Portrait of a Master

On 9/23, the Museum of Fine Arts will debut an exhibit of works donated by acclaimed portrait photographer Yousuf Karsh, before his death in 2002. During his celebrated career, which was bookended by stints spent living in Boston, he created iconic images of Churchill, Einstein, Picasso, Queen Elizabeth II, and every U.S. president from Hoover to Clinton—as well as a few subjects he found closer to his sometime home.

Library Subject, Early Portrait (1929)

A lot of Karsh’s subjects were legends, but the woman who posed for his first-ever portrait was an unknown—and still is. He found her at the Boston Public Library. "He was so nervous, he forgot to ask her name," says Karsh’s widow, Estrellita, who still hopes to identify the woman.

John H. Garo (1931)

Garo was a Boston society photographer and Karsh’s mentor; he sent Karsh out to educate himself at museums, and taught him printing techniques and how to use a camera. The young Karsh also learned that a photography career could be glamorous, even if his apprenticeship was not: During Prohibition, he was tasked with making bathtub gin to serve to Garo’s clients and friends.

John F. Kennedy (1960)

The president-elect’s beatific gaze isn’t directed skyward; it’s at Lyndon B. Johnson, who had just walked into the room. And the necktie? It’s Karsh’s; he disliked the one Kennedy wore. After JFK’s assassination, this image became the cover of Life‘s memorial edition.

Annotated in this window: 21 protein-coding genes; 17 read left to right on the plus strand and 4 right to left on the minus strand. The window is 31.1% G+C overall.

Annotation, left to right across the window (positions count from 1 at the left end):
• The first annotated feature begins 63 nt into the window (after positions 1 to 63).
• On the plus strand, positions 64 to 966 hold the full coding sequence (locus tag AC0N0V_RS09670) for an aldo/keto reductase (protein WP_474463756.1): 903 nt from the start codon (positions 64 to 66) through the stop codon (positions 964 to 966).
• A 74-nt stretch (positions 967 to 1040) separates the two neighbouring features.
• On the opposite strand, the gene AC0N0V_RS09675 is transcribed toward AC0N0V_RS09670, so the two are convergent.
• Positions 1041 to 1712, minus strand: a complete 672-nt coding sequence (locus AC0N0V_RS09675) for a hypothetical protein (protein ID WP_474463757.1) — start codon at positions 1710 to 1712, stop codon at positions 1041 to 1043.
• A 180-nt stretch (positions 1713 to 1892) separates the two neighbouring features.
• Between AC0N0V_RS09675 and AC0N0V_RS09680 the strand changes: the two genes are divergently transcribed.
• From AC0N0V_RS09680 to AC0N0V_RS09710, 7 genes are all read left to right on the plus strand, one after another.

Robert Frost (1958)

"Don’t make a saint of me," harrumphed the poet, shown in his Cambridge studio. But Karsh knew how to work his subjects: He’d research their lives, and sometimes have dinner with them the night before. The two men spent the shoot chatting about T. S. Eliot and the United Nations.

Estrellita Karsh (1970)

Karsh took this portrait of his wife on her 40th birthday. He’d snap her on a whim or when testing a lens—a contrast to his formal sessions with subjects, which were precisely lit and could go on for hours. Estrellita now lives in the Back Bay, and is an arts philanthropist.

Self-Portrait (c. 1952)

Karsh held 15,312 sittings in his career, but rarely took self-portraits. "He used to say, ‘Nobody likes their own pictures,’" Estrellita says. "He did them because he had to, because people wanted them. But he didn’t have the same feeling as when he took pictures of someone else."